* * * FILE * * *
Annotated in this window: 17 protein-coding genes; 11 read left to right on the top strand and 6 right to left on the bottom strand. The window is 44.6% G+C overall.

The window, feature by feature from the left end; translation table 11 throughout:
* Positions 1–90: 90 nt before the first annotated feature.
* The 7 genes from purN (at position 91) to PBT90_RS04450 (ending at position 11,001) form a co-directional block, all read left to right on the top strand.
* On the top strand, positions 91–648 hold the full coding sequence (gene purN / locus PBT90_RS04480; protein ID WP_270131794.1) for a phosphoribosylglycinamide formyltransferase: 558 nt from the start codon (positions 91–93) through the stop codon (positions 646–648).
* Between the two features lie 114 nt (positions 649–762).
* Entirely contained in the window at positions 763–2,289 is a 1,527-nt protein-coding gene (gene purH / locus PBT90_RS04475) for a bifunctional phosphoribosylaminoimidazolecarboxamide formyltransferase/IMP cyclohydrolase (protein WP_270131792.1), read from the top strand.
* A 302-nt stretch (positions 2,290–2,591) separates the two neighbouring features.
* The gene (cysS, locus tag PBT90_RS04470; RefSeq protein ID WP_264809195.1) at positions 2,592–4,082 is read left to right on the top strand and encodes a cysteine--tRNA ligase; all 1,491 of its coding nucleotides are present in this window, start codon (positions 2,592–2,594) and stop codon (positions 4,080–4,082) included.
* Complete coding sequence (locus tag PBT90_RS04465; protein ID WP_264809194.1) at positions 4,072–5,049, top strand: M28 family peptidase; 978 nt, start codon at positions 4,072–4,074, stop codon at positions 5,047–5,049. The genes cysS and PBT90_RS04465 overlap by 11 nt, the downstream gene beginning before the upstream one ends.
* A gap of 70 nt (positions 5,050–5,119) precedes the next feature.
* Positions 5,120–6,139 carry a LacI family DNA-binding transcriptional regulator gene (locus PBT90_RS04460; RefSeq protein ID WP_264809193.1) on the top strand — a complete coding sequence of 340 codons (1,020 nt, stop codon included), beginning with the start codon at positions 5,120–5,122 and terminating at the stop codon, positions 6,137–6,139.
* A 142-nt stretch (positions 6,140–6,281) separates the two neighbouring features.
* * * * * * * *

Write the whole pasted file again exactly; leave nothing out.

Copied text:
Annotated in this window: 17 protein-coding genes; 11 read left to right on the top strand and 6 right to left on the bottom strand. The window is 44.6% G+C overall.

The window, feature by feature from the left end; translation table 11 throughout:
* Positions 1–90: 90 nt before the first annotated feature.
* The 7 genes from purN (at position 91) to PBT90_RS04450 (ending at position 11,001) form a co-directional block, all read left to right on the top strand.
* On the top strand, positions 91–648 hold the full coding sequence (gene purN / locus PBT90_RS04480; protein ID WP_270131794.1) for a phosphoribosylglycinamide formyltransferase: 558 nt from the start codon (positions 91–93) through the stop codon (positions 646–648).
* Between the two features lie 114 nt (positions 649–762).
* Entirely contained in the window at positions 763–2,289 is a 1,527-nt protein-coding gene (gene purH / locus PBT90_RS04475) for a bifunctional phosphoribosylaminoimidazolecarboxamide formyltransferase/IMP cyclohydrolase (protein WP_270131792.1), read from the top strand.
* A 302-nt stretch (positions 2,290–2,591) separates the two neighbouring features.
* The gene (cysS, locus tag PBT90_RS04470; RefSeq protein ID WP_264809195.1) at positions 2,592–4,082 is read left to right on the top strand and encodes a cysteine--tRNA ligase; all 1,491 of its coding nucleotides are present in this window, start codon (positions 2,592–2,594) and stop codon (positions 4,080–4,082) included.
* Complete coding sequence (locus tag PBT90_RS04465; protein ID WP_264809194.1) at positions 4,072–5,049, top strand: M28 family peptidase; 978 nt, start codon at positions 4,072–4,074, stop codon at positions 5,047–5,049. The genes cysS and PBT90_RS04465 overlap by 11 nt, the downstream gene beginning before the upstream one ends.
* A gap of 70 nt (positions 5,050–5,119) precedes the next feature.
* Positions 5,120–6,139 carry a LacI family DNA-binding transcriptional regulator gene (locus PBT90_RS04460; RefSeq protein ID WP_264809193.1) on the top strand — a complete coding sequence of 340 codons (1,020 nt, stop codon included), beginning with the start codon at positions 5,120–5,122 and terminating at the stop codon, positions 6,137–6,139.
* A 142-nt stretch (positions 6,140–6,281) separates the two neighbouring features.